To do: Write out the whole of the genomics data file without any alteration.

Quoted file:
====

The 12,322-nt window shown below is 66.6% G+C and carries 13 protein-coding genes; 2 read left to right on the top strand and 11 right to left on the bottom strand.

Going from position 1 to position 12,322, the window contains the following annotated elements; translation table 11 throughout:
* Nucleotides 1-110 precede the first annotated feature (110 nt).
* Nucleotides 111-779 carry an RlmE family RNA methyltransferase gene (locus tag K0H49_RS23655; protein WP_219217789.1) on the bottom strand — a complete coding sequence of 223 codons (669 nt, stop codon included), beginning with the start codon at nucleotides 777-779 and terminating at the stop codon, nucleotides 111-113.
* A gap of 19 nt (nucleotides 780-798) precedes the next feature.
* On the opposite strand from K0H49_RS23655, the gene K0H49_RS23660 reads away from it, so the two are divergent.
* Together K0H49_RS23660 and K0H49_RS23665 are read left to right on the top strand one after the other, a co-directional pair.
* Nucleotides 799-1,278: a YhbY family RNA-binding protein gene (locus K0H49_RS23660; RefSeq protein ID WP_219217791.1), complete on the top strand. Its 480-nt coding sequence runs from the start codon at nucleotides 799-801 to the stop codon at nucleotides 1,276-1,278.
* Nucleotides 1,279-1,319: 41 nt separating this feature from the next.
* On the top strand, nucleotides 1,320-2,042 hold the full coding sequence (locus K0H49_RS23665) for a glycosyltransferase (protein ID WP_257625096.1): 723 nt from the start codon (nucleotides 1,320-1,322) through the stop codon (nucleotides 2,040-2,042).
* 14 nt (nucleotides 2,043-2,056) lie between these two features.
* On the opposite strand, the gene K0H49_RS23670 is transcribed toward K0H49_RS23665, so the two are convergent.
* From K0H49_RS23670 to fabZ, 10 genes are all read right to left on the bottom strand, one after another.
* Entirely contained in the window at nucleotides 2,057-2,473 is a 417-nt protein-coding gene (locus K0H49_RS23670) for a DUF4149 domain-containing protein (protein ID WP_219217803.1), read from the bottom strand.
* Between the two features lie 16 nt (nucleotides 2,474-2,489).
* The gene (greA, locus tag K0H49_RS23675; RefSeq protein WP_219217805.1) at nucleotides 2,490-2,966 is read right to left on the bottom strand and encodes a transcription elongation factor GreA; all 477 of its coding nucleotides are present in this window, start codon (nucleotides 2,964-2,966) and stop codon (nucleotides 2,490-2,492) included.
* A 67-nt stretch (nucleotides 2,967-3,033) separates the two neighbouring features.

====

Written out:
The 12,322-nt window shown below is 66.6% G+C and carries 13 protein-coding genes; 2 read left to right on the top strand and 11 right to left on the bottom strand.

Going from position 1 to position 12,322, the window contains the following annotated elements; translation table 11 throughout:
* Nucleotides 1-110 precede the first annotated feature (110 nt).
* Nucleotides 111-779 carry an RlmE family RNA methyltransferase gene (locus tag K0H49_RS23655; protein WP_219217789.1) on the bottom strand — a complete coding sequence of 223 codons (669 nt, stop codon included), beginning with the start codon at nucleotides 777-779 and terminating at the stop codon, nucleotides 111-113.
* A gap of 19 nt (nucleotides 780-798) precedes the next feature.
* On the opposite strand from K0H49_RS23655, the gene K0H49_RS23660 reads away from it, so the two are divergent.
* Together K0H49_RS23660 and K0H49_RS23665 are read left to right on the top strand one after the other, a co-directional pair.
* Nucleotides 799-1,278: a YhbY family RNA-binding protein gene (locus K0H49_RS23660; RefSeq protein ID WP_219217791.1), complete on the top strand. Its 480-nt coding sequence runs from the start codon at nucleotides 799-801 to the stop codon at nucleotides 1,276-1,278.
* Nucleotides 1,279-1,319: 41 nt separating this feature from the next.
* On the top strand, nucleotides 1,320-2,042 hold the full coding sequence (locus K0H49_RS23665) for a glycosyltransferase (protein ID WP_257625096.1): 723 nt from the start codon (nucleotides 1,320-1,322) through the stop codon (nucleotides 2,040-2,042).
* 14 nt (nucleotides 2,043-2,056) lie between these two features.
* On the opposite strand, the gene K0H49_RS23670 is transcribed toward K0H49_RS23665, so the two are convergent.
* From K0H49_RS23670 to fabZ, 10 genes are all read right to left on the bottom strand, one after another.
* Entirely contained in the window at nucleotides 2,057-2,473 is a 417-nt protein-coding gene (locus K0H49_RS23670) for a DUF4149 domain-containing protein (protein ID WP_219217803.1), read from the bottom strand.
* Between the two features lie 16 nt (nucleotides 2,474-2,489).
* The gene (greA, locus tag K0H49_RS23675; RefSeq protein WP_219217805.1) at nucleotides 2,490-2,966 is read right to left on the bottom strand and encodes a transcription elongation factor GreA; all 477 of its coding nucleotides are present in this window, start codon (nucleotides 2,964-2,966) and stop codon (nucleotides 2,490-2,492) included.
* A 67-nt stretch (nucleotides 2,967-3,033) separates the two neighbouring features.